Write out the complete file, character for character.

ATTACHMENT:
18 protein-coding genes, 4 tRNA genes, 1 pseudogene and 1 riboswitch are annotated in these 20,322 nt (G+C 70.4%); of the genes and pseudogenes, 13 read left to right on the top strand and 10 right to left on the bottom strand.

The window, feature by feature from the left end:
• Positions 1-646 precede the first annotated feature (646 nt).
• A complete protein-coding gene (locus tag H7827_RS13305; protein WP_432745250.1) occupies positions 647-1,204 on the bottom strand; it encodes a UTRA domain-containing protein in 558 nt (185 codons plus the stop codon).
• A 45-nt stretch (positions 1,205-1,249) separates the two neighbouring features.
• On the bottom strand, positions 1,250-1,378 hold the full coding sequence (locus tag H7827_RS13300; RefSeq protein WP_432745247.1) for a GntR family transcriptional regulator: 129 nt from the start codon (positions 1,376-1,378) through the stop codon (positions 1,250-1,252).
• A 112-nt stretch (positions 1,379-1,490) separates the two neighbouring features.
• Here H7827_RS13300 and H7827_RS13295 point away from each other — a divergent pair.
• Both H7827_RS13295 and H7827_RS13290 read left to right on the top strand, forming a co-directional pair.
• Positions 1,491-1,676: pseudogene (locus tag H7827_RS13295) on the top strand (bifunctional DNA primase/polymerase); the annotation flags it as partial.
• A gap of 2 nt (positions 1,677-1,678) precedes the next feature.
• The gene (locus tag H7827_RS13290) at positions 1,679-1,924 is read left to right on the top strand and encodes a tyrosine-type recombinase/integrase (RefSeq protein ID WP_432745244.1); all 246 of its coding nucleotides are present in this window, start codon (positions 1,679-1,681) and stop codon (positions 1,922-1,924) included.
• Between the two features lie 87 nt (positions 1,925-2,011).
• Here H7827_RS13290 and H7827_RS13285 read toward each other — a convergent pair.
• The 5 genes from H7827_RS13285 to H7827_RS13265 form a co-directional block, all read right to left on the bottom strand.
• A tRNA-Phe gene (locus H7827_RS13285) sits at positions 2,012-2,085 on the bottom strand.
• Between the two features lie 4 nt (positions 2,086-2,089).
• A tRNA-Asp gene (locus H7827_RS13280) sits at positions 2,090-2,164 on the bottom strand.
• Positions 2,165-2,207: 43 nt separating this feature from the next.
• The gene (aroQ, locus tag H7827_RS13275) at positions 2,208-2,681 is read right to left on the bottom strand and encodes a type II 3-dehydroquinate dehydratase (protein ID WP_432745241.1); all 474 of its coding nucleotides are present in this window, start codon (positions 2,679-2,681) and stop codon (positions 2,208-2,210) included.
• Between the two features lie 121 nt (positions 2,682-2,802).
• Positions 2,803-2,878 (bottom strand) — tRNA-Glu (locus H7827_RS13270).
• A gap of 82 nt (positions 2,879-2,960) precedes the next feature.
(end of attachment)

18 protein-coding genes, 4 tRNA genes, 1 pseudogene and 1 riboswitch are annotated in these 20,322 nt (G+C 70.4%); of the genes and pseudogenes, 13 read left to right on the top strand and 10 right to left on the bottom strand.

The window, feature by feature from the left end:
• Positions 1-646 precede the first annotated feature (646 nt).
• A complete protein-coding gene (locus tag H7827_RS13305; protein WP_432745250.1) occupies positions 647-1,204 on the bottom strand; it encodes a UTRA domain-containing protein in 558 nt (185 codons plus the stop codon).
• A 45-nt stretch (positions 1,205-1,249) separates the two neighbouring features.
• On the bottom strand, positions 1,250-1,378 hold the full coding sequence (locus tag H7827_RS13300; RefSeq protein WP_432745247.1) for a GntR family transcriptional regulator: 129 nt from the start codon (positions 1,376-1,378) through the stop codon (positions 1,250-1,252).
• A 112-nt stretch (positions 1,379-1,490) separates the two neighbouring features.
• Here H7827_RS13300 and H7827_RS13295 point away from each other — a divergent pair.
• Both H7827_RS13295 and H7827_RS13290 read left to right on the top strand, forming a co-directional pair.
• Positions 1,491-1,676: pseudogene (locus tag H7827_RS13295) on the top strand (bifunctional DNA primase/polymerase); the annotation flags it as partial.
• A gap of 2 nt (positions 1,677-1,678) precedes the next feature.
• The gene (locus tag H7827_RS13290) at positions 1,679-1,924 is read left to right on the top strand and encodes a tyrosine-type recombinase/integrase (RefSeq protein ID WP_432745244.1); all 246 of its coding nucleotides are present in this window, start codon (positions 1,679-1,681) and stop codon (positions 1,922-1,924) included.
• Between the two features lie 87 nt (positions 1,925-2,011).
• Here H7827_RS13290 and H7827_RS13285 read toward each other — a convergent pair.
• The 5 genes from H7827_RS13285 to H7827_RS13265 form a co-directional block, all read right to left on the bottom strand.
• A tRNA-Phe gene (locus H7827_RS13285) sits at positions 2,012-2,085 on the bottom strand.
• Between the two features lie 4 nt (positions 2,086-2,089).
• A tRNA-Asp gene (locus H7827_RS13280) sits at positions 2,090-2,164 on the bottom strand.
• Positions 2,165-2,207: 43 nt separating this feature from the next.
• The gene (aroQ, locus tag H7827_RS13275) at positions 2,208-2,681 is read right to left on the bottom strand and encodes a type II 3-dehydroquinate dehydratase (protein ID WP_432745241.1); all 474 of its coding nucleotides are present in this window, start codon (positions 2,679-2,681) and stop codon (positions 2,208-2,210) included.
• Between the two features lie 121 nt (positions 2,682-2,802).
• Positions 2,803-2,878 (bottom strand) — tRNA-Glu (locus H7827_RS13270).
• A gap of 82 nt (positions 2,879-2,960) precedes the next feature.